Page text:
Demanding wall money, Trump threatens to close Mexico border [Reuters]
President Donald Trump threatened on Friday to close the U.S. southern border if Congress does not agree to provide $5 billion in taxpayer funds for his border wall, widening a dispute that has already closed portions of the federal government. With “non-essential” operations at numerous agencies shut down for lack of funding and Congress adjourned until next week, Trump was in the White House firing off angry tweets….“Either we build (finish) the Wall or we close the Border,” he added.
From California budget to water, Brown leaves lasting mark [Associated Press]
California Gov. Jerry Brown leaves office Jan. 7 after a record four terms as the state’s chief executive. After serving from 1975 to 1983, he was re-elected by voters in 2010….After leading California through one of its worst droughts, Brown this year signed a law requiring local governments to adopt year-round water conservation standards that critics deem government overreach. He championed a 2014 ballot measure authorizing billions for water storage and other projects, and signed groundwater management laws. But his ambitious plan to spend $17 billion on two giant tunnels to modernize how California transports water from the north to south won’t be completed before Brown leaves office, or possibly ever. It would be an extension of the State Water Project that his father, former Gov. Pat Brown, began during the 1950s and 60s.
Morgan Hill mushroom grower sued over alleged toxic waste dumping [San Francisco Chronicle]
Monterey Mushrooms Inc. grows mushrooms in several states and is headquartered in Watsonville. Investigators with the California Department of Fish and Wildlife found that over six years, the grower’s Morgan Hill facility pumped waste contaminated with hazardous levels of ammonia into Fisher Creek, which flows into Coyote Creek, according to the Santa Clara County district attorney’s office. Runoff from compost piles on the property made its way into Fisher Creek tributaries, according to the lawsuit. “Generally, process water goes into a process water holding pond and gets evaporated,” said Denise Raabe, a deputy district attorney. “By getting rid of it, though, dumping it into the creeks, they’re not having to construct another pond.” Over two days in 2017, the company allegedly pumped nearly 700,000 gallons of wastewater into Fisher Creek. Officials said the ammonia was created by the horse stable hay and poultry manure used in the mushroom-growing process. The company said in a statement Thursday that it was “shocked” at the filing and confirmed it had been speaking with the district attorney’s office about the impact of local flooding from heavy storms in late 2016 and early 2017.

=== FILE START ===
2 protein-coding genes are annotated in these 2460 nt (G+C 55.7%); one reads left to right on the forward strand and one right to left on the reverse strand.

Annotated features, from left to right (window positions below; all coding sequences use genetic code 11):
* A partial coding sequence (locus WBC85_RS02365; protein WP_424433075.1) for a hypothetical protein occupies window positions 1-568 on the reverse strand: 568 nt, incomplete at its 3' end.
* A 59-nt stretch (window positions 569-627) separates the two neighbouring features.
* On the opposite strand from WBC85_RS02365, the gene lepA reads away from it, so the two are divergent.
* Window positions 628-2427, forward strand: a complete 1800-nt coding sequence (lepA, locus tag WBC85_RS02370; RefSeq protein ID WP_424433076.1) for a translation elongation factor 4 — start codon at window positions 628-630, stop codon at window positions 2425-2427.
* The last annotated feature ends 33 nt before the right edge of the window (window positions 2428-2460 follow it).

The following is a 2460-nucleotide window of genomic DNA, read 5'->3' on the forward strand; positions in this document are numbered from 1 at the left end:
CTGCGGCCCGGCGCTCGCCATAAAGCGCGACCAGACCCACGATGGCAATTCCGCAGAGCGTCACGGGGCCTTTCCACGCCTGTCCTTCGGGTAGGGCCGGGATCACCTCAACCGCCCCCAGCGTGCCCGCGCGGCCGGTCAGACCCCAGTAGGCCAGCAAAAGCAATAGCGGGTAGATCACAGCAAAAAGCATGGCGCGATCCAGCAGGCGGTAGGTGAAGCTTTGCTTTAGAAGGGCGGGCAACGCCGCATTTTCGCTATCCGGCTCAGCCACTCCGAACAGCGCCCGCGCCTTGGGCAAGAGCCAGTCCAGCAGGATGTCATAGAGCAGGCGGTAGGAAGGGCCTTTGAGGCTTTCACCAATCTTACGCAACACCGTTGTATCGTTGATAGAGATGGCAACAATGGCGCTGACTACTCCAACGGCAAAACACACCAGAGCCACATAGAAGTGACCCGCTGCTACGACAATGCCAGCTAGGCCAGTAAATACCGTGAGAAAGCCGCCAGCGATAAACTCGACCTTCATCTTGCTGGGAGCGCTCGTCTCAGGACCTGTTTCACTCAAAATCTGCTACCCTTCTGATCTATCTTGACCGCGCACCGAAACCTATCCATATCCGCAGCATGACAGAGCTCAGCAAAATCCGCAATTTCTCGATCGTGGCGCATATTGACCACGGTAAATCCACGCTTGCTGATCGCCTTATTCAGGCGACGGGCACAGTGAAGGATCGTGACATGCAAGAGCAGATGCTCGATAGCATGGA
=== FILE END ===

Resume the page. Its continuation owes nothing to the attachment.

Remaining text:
Pilot program aimed at encouraging farmers to alter growing styles [Star Tribune, Minneapolis]
On 1,100 acres of farmland near Austin, Minn., 47-year-old Tom Cotter has embraced no-till planting and cover crops that keep carbon stored in his soil and out of the atmosphere. Cotter changed his farming methods for financial reasons, not just to fight climate change, and stuck with them long enough to see them pay off. Cotter sees a new pilot program in the 2018 federal farm bill that pays farmers to experiment with the same growing style as a chance for others to enjoy the economic and environmental benefits he has….Farming techniques that fight climate change by increasing carbon stored in soil do not work everywhere, explained Tim Smith, a professor of bioproducts and biosystems engineering at the University of Minnesota. But where they do work, soil quality and productivity improves. They also reduce the need for fertilizers that contribute to carbon in the atmosphere.
China eases pig transport ban to ensure supplies amid African swine fever [Reuters]
China has loosened the rules on the transportation of breeder pigs and piglets in provinces that are affected by the African swine fever, the agriculture ministry said on Thursday. The move, which came after Beijing reported more than 90 cases of the highly contagious disease since August, was put in place to ensure pig production and pork supplies, the Ministry of Agriculture and Rural Affairs said on its website. Breeder pigs and piglets from counties without outbreaks of the disease will be allowed to be transported to other provinces, the ministry said. Breeder pigs and piglets from infected counties will be allowed to be moved within the infected province, it added.